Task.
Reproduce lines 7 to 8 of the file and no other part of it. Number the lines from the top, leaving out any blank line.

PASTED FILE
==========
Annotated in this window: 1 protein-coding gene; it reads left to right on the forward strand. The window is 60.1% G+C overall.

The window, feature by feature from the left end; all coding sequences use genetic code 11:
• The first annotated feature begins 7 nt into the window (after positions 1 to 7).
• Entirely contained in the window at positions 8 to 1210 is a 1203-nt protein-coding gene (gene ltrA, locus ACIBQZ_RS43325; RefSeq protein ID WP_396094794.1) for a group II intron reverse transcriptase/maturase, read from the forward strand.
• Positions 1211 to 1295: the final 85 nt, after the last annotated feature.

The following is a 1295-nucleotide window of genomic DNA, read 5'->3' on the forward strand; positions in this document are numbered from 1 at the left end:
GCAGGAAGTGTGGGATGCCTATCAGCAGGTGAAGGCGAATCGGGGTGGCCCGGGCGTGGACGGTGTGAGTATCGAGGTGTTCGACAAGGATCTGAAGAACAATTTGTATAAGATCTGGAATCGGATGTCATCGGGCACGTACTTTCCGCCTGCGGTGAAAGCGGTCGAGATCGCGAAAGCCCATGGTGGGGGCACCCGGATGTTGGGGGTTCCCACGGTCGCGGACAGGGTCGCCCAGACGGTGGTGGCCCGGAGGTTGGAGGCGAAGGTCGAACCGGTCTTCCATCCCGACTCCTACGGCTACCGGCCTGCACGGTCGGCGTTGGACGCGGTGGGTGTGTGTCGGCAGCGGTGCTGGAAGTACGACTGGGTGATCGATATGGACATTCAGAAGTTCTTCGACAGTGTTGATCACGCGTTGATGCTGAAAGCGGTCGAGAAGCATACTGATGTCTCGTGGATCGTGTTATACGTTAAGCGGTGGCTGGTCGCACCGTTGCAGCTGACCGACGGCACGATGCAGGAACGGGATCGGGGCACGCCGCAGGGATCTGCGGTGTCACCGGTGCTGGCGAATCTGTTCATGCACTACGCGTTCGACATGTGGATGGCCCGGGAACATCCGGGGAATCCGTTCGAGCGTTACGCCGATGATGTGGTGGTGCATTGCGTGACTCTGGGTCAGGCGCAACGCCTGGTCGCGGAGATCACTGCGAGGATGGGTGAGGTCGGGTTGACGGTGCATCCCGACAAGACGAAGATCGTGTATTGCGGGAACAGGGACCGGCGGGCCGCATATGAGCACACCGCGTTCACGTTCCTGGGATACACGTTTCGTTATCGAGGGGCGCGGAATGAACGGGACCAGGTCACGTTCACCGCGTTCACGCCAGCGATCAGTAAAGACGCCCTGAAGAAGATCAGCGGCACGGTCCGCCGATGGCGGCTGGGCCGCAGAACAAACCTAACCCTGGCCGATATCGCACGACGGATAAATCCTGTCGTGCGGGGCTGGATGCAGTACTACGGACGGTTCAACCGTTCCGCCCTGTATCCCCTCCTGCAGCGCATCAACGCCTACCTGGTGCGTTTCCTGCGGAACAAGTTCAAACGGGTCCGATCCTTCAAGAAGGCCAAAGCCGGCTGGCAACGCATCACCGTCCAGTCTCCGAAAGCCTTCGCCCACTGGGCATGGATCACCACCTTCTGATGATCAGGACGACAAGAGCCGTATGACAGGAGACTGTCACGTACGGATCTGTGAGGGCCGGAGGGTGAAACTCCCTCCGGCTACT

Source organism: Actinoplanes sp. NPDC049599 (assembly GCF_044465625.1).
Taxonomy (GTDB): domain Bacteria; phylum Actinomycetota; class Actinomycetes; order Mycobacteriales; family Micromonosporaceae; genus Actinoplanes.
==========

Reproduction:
GCAGGAAGTGTGGGATGCCTATCAGCAGGTGAAGGCGAATCGGGGTGGCCCGGGCGTGGACGGTGTGAGTATCGAGGTGTTCGACAAGGATCTGAAGAACAATTTGTATAAGATCTGGAATCGGATGTCATCGGGCACGTACTTTCCGCCTGCGGTGAAAGCGGTCGAGATCGCGAAAGCCCATGGTGGGGGCACCCGGATGTTGGGGGTTCCCACGGTCGCGGACAGGGTCGCCCAGACGGTGGTGGCCCGGAGGTTGGAGGCGAAGGTCGAACCGGTCTTCCATCCCGACTCCTACGGCTACCGGCCTGCACGGTCGGCGTTGGACGCGGTGGGTGTGTGTCGGCAGCGGTGCTGGAAGTACGACTGGGTGATCGATATGGACATTCAGAAGTTCTTCGACAGTGTTGATCACGCGTTGATGCTGAAAGCGGTCGAGAAGCATACTGATGTCTCGTGGATCGTGTTATACGTTAAGCGGTGGCTGGTCGCACCGTTGCAGCTGACCGACGGCACGATGCAGGAACGGGATCGGGGCACGCCGCAGGGATCTGCGGTGTCACCGGTGCTGGCGAATCTGTTCATGCACTACGCGTTCGACATGTGGATGGCCCGGGAACATCCGGGGAATCCGTTCGAGCGTTACGCCGATGATGTGGTGGTGCATTGCGTGACTCTGGGTCAGGCGCAACGCCTGGTCGCGGAGATCACTGCGAGGATGGGTGAGGTCGGGTTGACGGTGCATCCCGACAAGACGAAGATCGTGTATTGCGGGAACAGGGACCGGCGGGCCGCATATGAGCACACCGCGTTCACGTTCCTGGGATACACGTTTCGTTATCGAGGGGCGCGGAATGAACGGGACCAGGTCACGTTCACCGCGTTCACGCCAGCGATCAGTAAAGACGCCCTGAAGAAGATCAGCGGCACGGTCCGCCGATGGCGGCTGGGCCGCAGAACAAACCTAACCCTGGCCGATATCGCACGACGGATAAATCCTGTCGTGCGGGGCTGGATGCAGTACTACGGACGGTTCAACCGTTCCGCCCTGTATCCCCTCCTGCAGCGCATCAACGCCTACCTGGTGCGTTTCCTGCGGAACAAGTTCAAACGGGTCCGATCCTTCAAGAAGGCCAAAGCCGGCTGGCAACGCATCACCGTCCAGTCTCCGAAAGCCTTCGCCCACTGGGCATGGATCACCACCTTCTGATGATCAGGACGACAAGAGCCGTATGACAGGAGACTGTCACGTACGGATCTGTGAGGGCCGGAGGGTGAAACTCCCTCCGGCTACT

Source organism: Actinoplanes sp. NPDC049599 (assembly GCF_044465625.1).